The newest set of revisions by Jeremy Crawford have been released, and they certainly include some interesting changes. We at Dungeon Master’s Workshop have perused the errata and put together a guide to help you navigate the revisions. Check out the good, the bad, and the ugly below.
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As usual, let’s start off with the good news.
It’s Harder to Get Disintegrated [PHB]
Disintegrate (p. 233). The last sentence of the second paragraph now reads, “The target is disintegrated if this damage leaves it with 0 hit points.”
This is a pretty important change, as up to this point the spell had conflicts with various features such as a druid’s wild shape and a half-orc’s Relentless Endurance. Now, a druid whose animal form was hit by a disintegrate spell will, if reduced to 0 hit points, go to their regular shape before they are disintegrated. Likewise, the half-orc gets their last chance at survival, the raging barbarian can shake it off, et cetera.
Guaranteed Hit Point Increase on Level Up [PHB]
Beyond 1st Level (p. 15). In the first sentence of the third paragraph, “add the total” is now “add the total (minimum of 1).”
This one has been a very polarizing issue for well over a year. On the one hand, you have the Old School gamers who will happily tell you all about how “back in the day” their character had to fight orcs all the way to the treasure (uphill, both ways), as though somehow the depths of old editions’ inferiority is something to be lauded, and really not making any good case for losing hp on level up aside from “It used to be worse”. On the other hand, you have the people who are either new to the game or who always found it to be stupid that you could get weaker as you got stronger. Maybe this isn’t really the most objective comparison, but there’s really not a whole lot that can be said in defence of those folk who see it as no problem when their low-Constitution character dies after a fight wherein he may not even have been touched, as though the strain of the pieces of a new spell falling into place or finally refining a new stabbing technique drove his body over the edge.
Now, maybe we have an older version of the Player’s Handbook, but there seems to be something wrong with this erratum. Namely, the sentence that is being modified is actually the second sentence of the third paragraph, not the first. Maybe this erratum itself needs an erratum?
Class Spells Are Tied To Class Spell Slots [PHB]
Spell Slots (p. 53). In the first sentence, “your spells” is now “your bard spells.”
This verbiage has been added to each spellcasting class, so that the sentence reads in full: “The [Class] table shows how many spell slots you have to cast your [class] spells”. This may seem superfluous for single-class casters—after all, what other spells is a single-class cleric going to cast with her spell slots?—but it is an important step of putting to bed the frustrating argument about multiclass spellcasting that is consistently put forward by petulant minmaxers who can’t read as well as they think they can.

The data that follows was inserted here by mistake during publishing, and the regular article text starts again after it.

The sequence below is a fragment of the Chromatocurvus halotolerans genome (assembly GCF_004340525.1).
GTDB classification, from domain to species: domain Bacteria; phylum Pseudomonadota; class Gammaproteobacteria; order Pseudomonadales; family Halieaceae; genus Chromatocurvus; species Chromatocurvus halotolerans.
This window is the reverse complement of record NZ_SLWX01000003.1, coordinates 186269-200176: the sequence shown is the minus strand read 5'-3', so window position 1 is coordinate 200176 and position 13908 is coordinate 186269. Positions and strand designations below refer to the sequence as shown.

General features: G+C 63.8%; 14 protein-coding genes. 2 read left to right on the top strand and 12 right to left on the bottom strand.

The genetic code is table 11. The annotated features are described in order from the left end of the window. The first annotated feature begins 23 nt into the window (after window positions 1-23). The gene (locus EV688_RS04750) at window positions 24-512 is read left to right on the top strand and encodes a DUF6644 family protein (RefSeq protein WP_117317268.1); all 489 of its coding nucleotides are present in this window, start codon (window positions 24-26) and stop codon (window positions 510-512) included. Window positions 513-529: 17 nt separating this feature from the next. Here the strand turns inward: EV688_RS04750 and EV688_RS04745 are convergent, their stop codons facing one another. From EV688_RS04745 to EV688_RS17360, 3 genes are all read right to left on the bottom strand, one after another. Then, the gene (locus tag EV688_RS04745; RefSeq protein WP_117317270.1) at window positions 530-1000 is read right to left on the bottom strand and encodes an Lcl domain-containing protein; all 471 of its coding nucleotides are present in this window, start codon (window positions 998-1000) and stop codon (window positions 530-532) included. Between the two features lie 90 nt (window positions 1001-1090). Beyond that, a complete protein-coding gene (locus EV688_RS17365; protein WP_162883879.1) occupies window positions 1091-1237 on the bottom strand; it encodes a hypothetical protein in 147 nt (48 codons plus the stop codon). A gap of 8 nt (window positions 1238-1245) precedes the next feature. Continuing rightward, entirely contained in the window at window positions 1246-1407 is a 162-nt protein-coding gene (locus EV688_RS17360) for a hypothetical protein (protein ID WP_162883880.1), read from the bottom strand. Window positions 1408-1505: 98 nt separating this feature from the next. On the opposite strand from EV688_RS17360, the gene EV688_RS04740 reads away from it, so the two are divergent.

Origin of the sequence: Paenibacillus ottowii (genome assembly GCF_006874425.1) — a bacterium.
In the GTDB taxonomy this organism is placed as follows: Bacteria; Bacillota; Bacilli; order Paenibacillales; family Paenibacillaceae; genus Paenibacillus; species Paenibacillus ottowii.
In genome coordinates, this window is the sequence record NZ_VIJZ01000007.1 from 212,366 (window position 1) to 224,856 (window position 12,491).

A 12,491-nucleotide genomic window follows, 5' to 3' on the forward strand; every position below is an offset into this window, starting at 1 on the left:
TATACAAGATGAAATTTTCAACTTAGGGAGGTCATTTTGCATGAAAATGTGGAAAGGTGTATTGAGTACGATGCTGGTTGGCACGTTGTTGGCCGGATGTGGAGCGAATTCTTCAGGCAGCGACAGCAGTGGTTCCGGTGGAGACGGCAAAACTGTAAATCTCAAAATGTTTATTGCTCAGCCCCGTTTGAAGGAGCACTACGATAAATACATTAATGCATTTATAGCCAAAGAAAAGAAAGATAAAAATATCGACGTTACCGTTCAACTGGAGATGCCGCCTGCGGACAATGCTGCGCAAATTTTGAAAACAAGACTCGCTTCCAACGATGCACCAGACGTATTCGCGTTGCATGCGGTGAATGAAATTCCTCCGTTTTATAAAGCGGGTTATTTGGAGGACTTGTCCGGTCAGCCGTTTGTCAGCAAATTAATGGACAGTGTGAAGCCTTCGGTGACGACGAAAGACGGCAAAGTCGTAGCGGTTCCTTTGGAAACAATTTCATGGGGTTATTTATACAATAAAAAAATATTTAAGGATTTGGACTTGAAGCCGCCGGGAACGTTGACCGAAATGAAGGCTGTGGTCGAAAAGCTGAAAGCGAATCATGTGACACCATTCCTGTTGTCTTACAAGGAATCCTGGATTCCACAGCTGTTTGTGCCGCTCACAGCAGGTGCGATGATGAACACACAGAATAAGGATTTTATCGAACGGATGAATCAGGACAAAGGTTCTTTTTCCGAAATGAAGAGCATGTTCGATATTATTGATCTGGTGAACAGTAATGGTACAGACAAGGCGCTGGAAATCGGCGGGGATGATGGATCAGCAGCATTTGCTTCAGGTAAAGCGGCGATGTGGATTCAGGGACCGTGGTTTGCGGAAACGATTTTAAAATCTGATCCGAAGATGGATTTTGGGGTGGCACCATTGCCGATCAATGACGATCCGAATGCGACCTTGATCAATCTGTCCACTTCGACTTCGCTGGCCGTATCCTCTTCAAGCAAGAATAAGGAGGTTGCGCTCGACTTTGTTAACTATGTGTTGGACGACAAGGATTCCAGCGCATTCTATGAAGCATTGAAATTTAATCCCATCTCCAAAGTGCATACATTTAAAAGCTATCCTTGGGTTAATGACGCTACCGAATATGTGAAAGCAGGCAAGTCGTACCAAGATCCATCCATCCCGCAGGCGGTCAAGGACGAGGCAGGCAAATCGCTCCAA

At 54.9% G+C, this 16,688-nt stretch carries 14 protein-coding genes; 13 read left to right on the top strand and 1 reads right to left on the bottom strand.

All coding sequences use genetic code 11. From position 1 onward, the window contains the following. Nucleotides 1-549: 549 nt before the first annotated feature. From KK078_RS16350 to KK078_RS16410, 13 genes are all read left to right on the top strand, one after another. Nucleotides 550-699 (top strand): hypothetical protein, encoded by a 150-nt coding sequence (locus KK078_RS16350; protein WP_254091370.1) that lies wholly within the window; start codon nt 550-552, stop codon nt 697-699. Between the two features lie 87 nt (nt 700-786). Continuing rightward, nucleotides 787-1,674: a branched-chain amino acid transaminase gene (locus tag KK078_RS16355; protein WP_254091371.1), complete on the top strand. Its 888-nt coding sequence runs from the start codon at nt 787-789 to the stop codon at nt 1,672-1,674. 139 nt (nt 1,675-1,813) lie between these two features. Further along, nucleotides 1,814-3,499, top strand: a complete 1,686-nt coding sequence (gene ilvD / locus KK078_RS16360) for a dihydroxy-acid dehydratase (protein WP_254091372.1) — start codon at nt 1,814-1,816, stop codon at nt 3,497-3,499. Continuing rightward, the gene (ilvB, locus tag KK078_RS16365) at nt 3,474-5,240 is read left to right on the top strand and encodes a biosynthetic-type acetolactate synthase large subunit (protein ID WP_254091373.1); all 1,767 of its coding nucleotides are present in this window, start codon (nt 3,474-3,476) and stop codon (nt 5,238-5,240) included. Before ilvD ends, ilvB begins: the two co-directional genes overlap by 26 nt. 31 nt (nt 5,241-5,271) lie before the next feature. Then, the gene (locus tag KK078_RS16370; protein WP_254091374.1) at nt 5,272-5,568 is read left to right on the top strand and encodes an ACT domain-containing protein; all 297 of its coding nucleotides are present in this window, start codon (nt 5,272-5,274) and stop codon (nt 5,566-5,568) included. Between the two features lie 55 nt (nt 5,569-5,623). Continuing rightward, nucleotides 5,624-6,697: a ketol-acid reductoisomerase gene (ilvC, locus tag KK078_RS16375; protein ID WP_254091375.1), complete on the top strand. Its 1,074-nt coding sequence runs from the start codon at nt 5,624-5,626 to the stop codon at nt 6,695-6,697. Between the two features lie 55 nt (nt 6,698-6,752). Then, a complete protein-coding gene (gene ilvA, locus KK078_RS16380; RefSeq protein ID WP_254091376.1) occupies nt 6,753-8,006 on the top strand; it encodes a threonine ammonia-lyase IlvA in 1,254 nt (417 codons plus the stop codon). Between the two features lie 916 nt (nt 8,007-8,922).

If you’re uncertain what we are referring to, the common example is a 16th-level wizard taking one level of cleric and claiming they can cast true resurrection, a 9th-level cleric spell, because they have a 9th-level spell slot thanks to being a multiclass spellcaster. The rules already preclude this because the multiclass spellcasting section specifically says you must learn and prepare spells for each class as though you were only that class, and so a 1st-level cleric would only be able to prepare 1st-level cleric spells because at 1st level, those are the only spell slots the Cleric table says she has access to. It’s only after learning/preparing spells that a multiclass spellcaster can use whatever spell slots they have to cast whatever spells they can.
This erratum specifically removes the single, splintered leg of the stool on which the minmaxers have thus far tried to balance. Please, please stop trying to argue this. It doesn’t work. It never worked. It never will work.
If you are still confused about how multiclass spellcasting works, we wrote an article to explain it, which you can find here.
The Polearm Master Feat Applies to Spears [PHB]
Polearm Master (p. 168). A second sentence has been added to the first benefit: “This attack uses the same ability modifier as the primary attack.”
Both instances of “or quarterstaff” have been changed to “quarterstaff, or spear.”
Our fellow historians rejoice, the spear is now accorded its proper due as a polearm and can benefit from the Polearm Master feat… as should have been the case in the first printing.
A Ranger’s Animal Companion is (Slightly) Less Useless [PHB]
Exceptional Training (p. 93). “Dodge,” has been deleted. Another sentence has been added: “In addition, the beast’s attacks now count as magical for the purpose of overcoming resistance and immunity to nonmagical attacks and damage.”